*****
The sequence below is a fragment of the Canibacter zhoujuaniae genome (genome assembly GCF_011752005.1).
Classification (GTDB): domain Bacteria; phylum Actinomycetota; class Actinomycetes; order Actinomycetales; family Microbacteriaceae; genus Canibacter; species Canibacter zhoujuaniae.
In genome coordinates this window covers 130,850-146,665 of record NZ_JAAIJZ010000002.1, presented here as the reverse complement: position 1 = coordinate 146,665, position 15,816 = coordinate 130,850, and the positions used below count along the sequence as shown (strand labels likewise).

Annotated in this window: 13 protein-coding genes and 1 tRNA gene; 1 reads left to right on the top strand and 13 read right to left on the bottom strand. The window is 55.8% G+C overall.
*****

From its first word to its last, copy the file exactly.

The sequence below is a fragment of the Canibacter zhoujuaniae genome (genome assembly GCF_011752005.1).
Classification (GTDB): domain Bacteria; phylum Actinomycetota; class Actinomycetes; order Actinomycetales; family Microbacteriaceae; genus Canibacter; species Canibacter zhoujuaniae.
In genome coordinates this window covers 130,850-146,665 of record NZ_JAAIJZ010000002.1, presented here as the reverse complement: position 1 = coordinate 146,665, position 15,816 = coordinate 130,850, and the positions used below count along the sequence as shown (strand labels likewise).

Annotated in this window: 13 protein-coding genes and 1 tRNA gene; 1 reads left to right on the top strand and 13 read right to left on the bottom strand. The window is 55.8% G+C overall.